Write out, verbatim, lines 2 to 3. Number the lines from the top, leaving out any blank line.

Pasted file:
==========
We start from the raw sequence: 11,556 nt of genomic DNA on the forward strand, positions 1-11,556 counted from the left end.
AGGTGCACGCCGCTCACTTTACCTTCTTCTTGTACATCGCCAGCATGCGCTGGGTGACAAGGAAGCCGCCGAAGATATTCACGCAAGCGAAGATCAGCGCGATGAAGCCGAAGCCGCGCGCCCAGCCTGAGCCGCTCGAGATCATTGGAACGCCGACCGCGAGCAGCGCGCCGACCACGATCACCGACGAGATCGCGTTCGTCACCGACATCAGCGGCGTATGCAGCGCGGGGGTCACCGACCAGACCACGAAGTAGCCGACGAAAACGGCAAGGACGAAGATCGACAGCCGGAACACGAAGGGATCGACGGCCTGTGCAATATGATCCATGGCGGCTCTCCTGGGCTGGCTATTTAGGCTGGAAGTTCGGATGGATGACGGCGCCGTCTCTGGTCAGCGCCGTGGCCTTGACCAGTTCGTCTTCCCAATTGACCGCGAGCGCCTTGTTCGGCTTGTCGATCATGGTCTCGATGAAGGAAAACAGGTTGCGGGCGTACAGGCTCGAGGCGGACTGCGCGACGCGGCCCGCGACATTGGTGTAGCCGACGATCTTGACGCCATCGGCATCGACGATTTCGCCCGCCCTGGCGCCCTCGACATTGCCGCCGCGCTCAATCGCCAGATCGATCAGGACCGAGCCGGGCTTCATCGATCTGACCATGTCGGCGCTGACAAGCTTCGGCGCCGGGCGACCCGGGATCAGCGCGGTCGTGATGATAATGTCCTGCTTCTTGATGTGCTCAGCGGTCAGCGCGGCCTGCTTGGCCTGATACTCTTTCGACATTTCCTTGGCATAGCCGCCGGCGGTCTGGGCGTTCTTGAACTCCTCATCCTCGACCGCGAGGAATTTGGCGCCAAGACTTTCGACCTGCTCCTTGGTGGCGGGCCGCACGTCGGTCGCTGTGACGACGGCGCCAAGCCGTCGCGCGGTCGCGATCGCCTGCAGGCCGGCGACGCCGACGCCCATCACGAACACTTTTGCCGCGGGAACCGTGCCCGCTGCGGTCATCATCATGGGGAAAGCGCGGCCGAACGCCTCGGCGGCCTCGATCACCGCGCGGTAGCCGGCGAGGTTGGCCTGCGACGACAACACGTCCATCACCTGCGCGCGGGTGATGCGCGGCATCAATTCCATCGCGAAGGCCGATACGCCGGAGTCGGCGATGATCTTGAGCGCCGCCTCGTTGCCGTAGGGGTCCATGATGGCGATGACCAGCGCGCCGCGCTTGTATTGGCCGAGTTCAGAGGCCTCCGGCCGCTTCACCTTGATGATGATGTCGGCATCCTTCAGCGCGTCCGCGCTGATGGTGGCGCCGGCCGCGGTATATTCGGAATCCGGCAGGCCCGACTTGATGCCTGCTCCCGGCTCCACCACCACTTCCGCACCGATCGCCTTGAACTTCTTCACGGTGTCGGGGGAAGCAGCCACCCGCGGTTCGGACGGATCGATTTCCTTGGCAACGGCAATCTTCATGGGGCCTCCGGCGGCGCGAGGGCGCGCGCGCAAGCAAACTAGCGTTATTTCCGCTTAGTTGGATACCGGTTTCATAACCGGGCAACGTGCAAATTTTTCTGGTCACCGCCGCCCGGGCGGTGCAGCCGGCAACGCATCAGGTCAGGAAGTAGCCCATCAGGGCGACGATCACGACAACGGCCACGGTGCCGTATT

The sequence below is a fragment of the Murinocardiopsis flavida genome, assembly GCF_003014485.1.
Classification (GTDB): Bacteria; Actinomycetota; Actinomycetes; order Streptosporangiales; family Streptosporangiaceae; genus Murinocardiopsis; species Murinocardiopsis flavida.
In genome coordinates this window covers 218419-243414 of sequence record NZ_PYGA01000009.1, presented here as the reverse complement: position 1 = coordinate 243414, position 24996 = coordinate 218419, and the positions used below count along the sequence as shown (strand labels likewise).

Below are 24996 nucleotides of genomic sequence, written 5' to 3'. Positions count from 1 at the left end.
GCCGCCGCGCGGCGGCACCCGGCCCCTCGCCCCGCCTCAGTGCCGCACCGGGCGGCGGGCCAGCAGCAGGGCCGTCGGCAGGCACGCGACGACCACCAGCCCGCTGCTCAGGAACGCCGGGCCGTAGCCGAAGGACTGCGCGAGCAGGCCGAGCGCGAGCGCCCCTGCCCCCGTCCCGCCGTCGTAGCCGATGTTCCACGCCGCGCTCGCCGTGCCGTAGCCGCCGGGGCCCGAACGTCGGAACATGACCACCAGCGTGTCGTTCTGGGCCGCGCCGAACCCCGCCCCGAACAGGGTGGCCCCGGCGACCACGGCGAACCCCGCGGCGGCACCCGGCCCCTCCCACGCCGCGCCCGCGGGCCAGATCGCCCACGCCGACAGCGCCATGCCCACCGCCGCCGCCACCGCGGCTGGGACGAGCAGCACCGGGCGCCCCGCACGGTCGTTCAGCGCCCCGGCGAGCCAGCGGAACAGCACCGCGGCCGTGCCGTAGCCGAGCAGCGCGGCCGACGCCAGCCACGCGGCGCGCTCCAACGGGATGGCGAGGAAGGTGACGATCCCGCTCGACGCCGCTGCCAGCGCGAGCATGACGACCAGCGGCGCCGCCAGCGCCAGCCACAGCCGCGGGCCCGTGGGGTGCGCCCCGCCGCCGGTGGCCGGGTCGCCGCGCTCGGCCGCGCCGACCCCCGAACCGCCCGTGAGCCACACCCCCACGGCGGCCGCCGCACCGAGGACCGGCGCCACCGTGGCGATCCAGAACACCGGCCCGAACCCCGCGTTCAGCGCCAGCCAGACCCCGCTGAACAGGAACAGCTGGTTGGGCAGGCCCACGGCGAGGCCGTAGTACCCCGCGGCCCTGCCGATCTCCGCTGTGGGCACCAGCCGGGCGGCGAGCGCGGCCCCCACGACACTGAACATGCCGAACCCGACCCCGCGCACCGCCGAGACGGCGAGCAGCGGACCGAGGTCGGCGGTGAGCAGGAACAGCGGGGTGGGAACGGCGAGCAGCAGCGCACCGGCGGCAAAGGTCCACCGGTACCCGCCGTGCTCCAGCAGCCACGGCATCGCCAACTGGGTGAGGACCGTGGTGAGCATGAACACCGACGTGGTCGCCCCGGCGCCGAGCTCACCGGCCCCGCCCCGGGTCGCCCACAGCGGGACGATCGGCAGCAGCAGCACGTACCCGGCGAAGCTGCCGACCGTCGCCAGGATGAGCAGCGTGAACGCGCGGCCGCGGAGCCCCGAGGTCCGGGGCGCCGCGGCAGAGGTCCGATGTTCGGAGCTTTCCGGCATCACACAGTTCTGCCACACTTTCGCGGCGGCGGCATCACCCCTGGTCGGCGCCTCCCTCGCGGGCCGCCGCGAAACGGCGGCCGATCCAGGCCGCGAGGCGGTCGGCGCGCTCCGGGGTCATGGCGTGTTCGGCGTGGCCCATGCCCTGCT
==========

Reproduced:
AGGTGCACGCCGCTCACTTTACCTTCTTCTTGTACATCGCCAGCATGCGCTGGGTGACAAGGAAGCCGCCGAAGATATTCACGCAAGCGAAGATCAGCGCGATGAAGCCGAAGCCGCGCGCCCAGCCTGAGCCGCTCGAGATCATTGGAACGCCGACCGCGAGCAGCGCGCCGACCACGATCACCGACGAGATCGCGTTCGTCACCGACATCAGCGGCGTATGCAGCGCGGGGGTCACCGACCAGACCACGAAGTAGCCGACGAAAACGGCAAGGACGAAGATCGACAGCCGGAACACGAAGGGATCGACGGCCTGTGCAATATGATCCATGGCGGCTCTCCTGGGCTGGCTATTTAGGCTGGAAGTTCGGATGGATGACGGCGCCGTCTCTGGTCAGCGCCGTGGCCTTGACCAGTTCGTCTTCCCAATTGACCGCGAGCGCCTTGTTCGGCTTGTCGATCATGGTCTCGATGAAGGAAAACAGGTTGCGGGCGTACAGGCTCGAGGCGGACTGCGCGACGCGGCCCGCGACATTGGTGTAGCCGACGATCTTGACGCCATCGGCATCGACGATTTCGCCCGCCCTGGCGCCCTCGACATTGCCGCCGCGCTCAATCGCCAGATCGATCAGGACCGAGCCGGGCTTCATCGATCTGACCATGTCGGCGCTGACAAGCTTCGGCGCCGGGCGACCCGGGATCAGCGCGGTCGTGATGATAATGTCCTGCTTCTTGATGTGCTCAGCGGTCAGCGCGGCCTGCTTGGCCTGATACTCTTTCGACATTTCCTTGGCATAGCCGCCGGCGGTCTGGGCGTTCTTGAACTCCTCATCCTCGACCGCGAGGAATTTGGCGCCAAGACTTTCGACCTGCTCCTTGGTGGCGGGCCGCACGTCGGTCGCTGTGACGACGGCGCCAAGCCGTCGCGCGGTCGCGATCGCCTGCAGGCCGGCGACGCCGACGCCCATCACGAACACTTTTGCCGCGGGAACCGTGCCCGCTGCGGTCATCATCATGGGGAAAGCGCGGCCGAACGCCTCGGCGGCCTCGATCACCGCGCGGTAGCCGGCGAGGTTGGCCTGCGACGACAACACGTCCATCACCTGCGCGCGGGTGATGCGCGGCATCAATTCCATCGCGAAGGCCGATACGCCGGAGTCGGCGATGATCTTGAGCGCCGCCTCGTTGCCGTAGGGGTCCATGATGGCGATGACCAGCGCGCCGCGCTTGTATTGGCCGAGTTCAGAGGCCTCCGGCCGCTTCACCTTGATGATGATGTCGGCATCCTTCAGCGCGTCCGCGCTGATGGTGGCGCCGGCCGCGGTATATTCGGAATCCGGCAGGCCCGACTTGATGCCTGCTCCCGGCTCCACCACCACTTCCGCACCGATCGCCTTGAACTTCTTCACGGTGTCGGGGGAAGCAGCCACCCGCGGTTCGGACGGATCGATTTCCTTGGCAACGGCAATCTTCATGGGGCCTCCGGCGGCGCGAGGGCGCGCGCGCAAGCAAACTAGCGTTATTTCCGCTTAGTTGGATACCGGTTTCATAACCGGGCAACGTGCAAATTTTTCTGGTCACCGCCGCCCGGGCGGTGCAGCCGGCAACGCATCAGGTCAGGAAGTAGCCCATCAGGGCGACGATCACGACAACGGCCACGGTGCCGTATT

The sequence below is a fragment of the Murinocardiopsis flavida genome, assembly GCF_003014485.1.